loudnlousy Friend of Fred

    Age:
    53
    Oct 18, 2015
    Hildesheim, Germany
    A compressor changes the overall feel of the guitar. Especially on clean guitar tones many guitars like the help of a compressor. I think clean modern country sounds are demanding a compressor.
    For crunch or overdrive sounds I found themm not to be helpful since these sounds are already compressed and the compressor amplifies unwanted noises.
     
  19. DougCraft

    DougCraft Gretschie

    121
    Apr 24, 2018
    Northern Colorado
    I have been routinely using compression on my Line 6 Amplifi 150. I have configured banks of 4 patches for each of my guitars - two high gain - two clean, and switch between banks using a FSB Shortboard. I found it helpful to adjust levels using the compressor on clean settings so I don't have wild swings of volume going from high gain to clean patches. I do not notice any untoward effects on the tone - it's subtle if it is is there. Nothing that obscures my picking style or attack. The amp sounds great to my ears. Of course, I am blessed with ears that do not hear minute changes in timbre -nnot a cork sniffer or tone connoiseur.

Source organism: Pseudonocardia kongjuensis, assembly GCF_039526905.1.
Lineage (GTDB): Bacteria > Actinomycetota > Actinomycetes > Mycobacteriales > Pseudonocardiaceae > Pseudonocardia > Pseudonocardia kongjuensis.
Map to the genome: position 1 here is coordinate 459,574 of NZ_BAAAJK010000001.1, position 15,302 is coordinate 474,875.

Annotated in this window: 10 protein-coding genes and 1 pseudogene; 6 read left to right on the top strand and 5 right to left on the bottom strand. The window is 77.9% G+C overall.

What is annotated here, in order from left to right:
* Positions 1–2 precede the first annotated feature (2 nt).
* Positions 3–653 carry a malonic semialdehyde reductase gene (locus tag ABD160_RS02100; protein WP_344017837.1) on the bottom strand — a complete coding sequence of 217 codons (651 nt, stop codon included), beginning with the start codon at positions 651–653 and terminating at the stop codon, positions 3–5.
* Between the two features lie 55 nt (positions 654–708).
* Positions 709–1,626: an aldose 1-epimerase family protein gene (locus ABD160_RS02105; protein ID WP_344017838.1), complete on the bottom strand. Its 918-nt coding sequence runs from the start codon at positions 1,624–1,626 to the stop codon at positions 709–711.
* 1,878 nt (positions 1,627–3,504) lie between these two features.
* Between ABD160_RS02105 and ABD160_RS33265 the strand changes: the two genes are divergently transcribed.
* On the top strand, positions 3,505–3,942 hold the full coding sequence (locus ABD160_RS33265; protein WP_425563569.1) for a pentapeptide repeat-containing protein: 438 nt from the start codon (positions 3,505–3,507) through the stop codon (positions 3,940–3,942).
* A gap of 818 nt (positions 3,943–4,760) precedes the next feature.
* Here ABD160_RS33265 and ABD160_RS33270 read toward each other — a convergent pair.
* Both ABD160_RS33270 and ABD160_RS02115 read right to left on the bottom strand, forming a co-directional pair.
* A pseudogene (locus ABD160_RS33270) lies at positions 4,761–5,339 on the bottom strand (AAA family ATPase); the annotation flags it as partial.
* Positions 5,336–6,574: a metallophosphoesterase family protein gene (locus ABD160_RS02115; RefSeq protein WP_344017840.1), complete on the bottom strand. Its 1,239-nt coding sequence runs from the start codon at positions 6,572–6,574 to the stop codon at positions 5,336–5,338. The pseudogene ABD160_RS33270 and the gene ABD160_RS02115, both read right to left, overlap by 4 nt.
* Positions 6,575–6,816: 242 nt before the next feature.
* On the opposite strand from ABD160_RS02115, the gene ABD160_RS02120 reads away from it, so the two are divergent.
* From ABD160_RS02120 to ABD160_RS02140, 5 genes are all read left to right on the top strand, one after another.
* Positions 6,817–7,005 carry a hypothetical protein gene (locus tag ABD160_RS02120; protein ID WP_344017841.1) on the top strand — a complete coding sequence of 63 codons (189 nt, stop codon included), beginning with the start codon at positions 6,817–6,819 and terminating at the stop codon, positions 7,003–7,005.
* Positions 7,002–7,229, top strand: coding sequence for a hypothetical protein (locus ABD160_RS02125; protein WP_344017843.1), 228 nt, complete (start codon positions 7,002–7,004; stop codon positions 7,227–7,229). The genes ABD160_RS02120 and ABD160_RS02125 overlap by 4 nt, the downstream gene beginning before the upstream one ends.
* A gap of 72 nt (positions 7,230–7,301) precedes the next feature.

20. TSims1

    TSims1 Friend of Fred

    Jun 18, 2013
    Atlanta
    No, the GC-2 is wonderful. I needed a mini for the current board.